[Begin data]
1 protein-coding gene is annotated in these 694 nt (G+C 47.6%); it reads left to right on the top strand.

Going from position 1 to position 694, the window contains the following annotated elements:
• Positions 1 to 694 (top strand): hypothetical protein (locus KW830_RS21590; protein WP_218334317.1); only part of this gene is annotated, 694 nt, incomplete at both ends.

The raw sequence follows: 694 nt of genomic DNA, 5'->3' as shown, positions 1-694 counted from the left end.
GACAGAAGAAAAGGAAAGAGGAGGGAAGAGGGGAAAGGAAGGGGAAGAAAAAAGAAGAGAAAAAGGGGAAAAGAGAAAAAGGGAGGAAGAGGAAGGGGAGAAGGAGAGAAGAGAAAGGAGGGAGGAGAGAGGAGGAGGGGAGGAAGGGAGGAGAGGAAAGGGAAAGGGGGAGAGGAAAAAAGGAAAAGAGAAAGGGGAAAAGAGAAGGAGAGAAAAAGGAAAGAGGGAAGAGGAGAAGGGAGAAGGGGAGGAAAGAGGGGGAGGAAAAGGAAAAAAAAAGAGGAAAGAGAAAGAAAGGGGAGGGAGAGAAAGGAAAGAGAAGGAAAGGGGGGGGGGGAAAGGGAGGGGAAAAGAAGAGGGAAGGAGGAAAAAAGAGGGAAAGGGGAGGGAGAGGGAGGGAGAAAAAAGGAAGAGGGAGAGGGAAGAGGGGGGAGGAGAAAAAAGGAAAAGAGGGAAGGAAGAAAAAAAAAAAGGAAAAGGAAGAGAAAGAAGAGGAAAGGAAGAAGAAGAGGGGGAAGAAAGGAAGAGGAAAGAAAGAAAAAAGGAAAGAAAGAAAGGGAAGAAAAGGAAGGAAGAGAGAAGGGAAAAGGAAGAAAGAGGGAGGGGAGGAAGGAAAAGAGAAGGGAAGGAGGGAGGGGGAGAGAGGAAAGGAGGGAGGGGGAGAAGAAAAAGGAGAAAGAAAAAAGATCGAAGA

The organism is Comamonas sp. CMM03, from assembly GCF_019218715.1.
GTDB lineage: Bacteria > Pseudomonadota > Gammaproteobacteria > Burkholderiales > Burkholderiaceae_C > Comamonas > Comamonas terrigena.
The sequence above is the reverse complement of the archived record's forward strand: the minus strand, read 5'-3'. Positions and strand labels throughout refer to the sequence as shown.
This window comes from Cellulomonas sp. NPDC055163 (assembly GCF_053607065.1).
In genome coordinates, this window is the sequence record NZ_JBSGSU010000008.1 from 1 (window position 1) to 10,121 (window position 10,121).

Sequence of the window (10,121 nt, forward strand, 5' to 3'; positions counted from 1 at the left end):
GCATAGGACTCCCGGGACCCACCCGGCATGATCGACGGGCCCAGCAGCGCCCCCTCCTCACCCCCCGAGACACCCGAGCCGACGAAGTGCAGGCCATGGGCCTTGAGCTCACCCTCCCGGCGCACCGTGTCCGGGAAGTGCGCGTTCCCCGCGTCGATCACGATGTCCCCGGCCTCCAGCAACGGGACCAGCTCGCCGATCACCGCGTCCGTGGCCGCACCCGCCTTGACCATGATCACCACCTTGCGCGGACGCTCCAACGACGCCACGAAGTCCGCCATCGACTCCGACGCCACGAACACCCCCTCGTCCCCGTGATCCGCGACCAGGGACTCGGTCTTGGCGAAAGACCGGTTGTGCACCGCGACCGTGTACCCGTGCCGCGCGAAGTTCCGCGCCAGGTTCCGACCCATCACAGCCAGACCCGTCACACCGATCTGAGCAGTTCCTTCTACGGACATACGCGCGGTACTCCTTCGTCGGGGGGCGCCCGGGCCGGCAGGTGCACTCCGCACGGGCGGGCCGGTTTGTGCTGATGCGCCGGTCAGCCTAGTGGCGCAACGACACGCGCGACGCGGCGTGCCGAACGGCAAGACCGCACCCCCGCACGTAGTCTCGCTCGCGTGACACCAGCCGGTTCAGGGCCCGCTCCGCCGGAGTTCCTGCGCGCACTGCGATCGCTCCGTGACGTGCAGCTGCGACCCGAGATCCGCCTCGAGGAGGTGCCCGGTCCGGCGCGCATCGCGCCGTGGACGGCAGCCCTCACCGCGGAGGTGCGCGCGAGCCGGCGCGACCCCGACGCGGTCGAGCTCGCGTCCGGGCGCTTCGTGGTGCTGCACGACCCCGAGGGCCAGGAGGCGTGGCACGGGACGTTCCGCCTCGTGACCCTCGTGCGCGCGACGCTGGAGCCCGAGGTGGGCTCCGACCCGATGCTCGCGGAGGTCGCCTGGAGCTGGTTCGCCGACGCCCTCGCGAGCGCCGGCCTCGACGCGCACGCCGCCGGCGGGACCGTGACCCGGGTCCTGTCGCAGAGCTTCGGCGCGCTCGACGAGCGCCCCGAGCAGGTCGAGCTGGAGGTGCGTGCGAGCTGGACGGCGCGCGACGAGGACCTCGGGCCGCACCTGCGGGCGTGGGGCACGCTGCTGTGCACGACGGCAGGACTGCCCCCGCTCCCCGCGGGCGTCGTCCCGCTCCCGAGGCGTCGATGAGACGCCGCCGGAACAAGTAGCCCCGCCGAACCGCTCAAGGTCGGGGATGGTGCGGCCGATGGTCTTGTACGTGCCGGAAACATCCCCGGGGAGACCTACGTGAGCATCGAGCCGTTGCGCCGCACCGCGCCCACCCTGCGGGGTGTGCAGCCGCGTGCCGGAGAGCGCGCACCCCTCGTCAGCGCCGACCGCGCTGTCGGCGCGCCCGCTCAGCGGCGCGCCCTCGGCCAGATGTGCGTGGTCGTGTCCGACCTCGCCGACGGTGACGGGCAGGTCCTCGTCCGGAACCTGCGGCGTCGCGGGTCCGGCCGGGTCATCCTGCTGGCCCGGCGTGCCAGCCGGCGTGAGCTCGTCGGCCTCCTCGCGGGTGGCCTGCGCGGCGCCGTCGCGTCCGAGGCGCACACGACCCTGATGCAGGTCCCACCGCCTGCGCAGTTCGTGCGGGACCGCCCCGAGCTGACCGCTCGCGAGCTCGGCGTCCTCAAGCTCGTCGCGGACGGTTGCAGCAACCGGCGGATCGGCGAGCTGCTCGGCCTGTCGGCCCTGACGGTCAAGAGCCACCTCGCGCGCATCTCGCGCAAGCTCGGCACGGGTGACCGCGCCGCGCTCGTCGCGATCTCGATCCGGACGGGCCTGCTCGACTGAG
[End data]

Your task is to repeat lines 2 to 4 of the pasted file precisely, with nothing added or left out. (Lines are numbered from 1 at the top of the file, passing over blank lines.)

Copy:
Going from position 1 to position 694, the window contains the following annotated elements:
• Positions 1 to 694 (top strand): hypothetical protein (locus KW830_RS21590; protein WP_218334317.1); only part of this gene is annotated, 694 nt, incomplete at both ends.

The raw sequence follows: 694 nt of genomic DNA, 5'->3' as shown, positions 1-694 counted from the left end.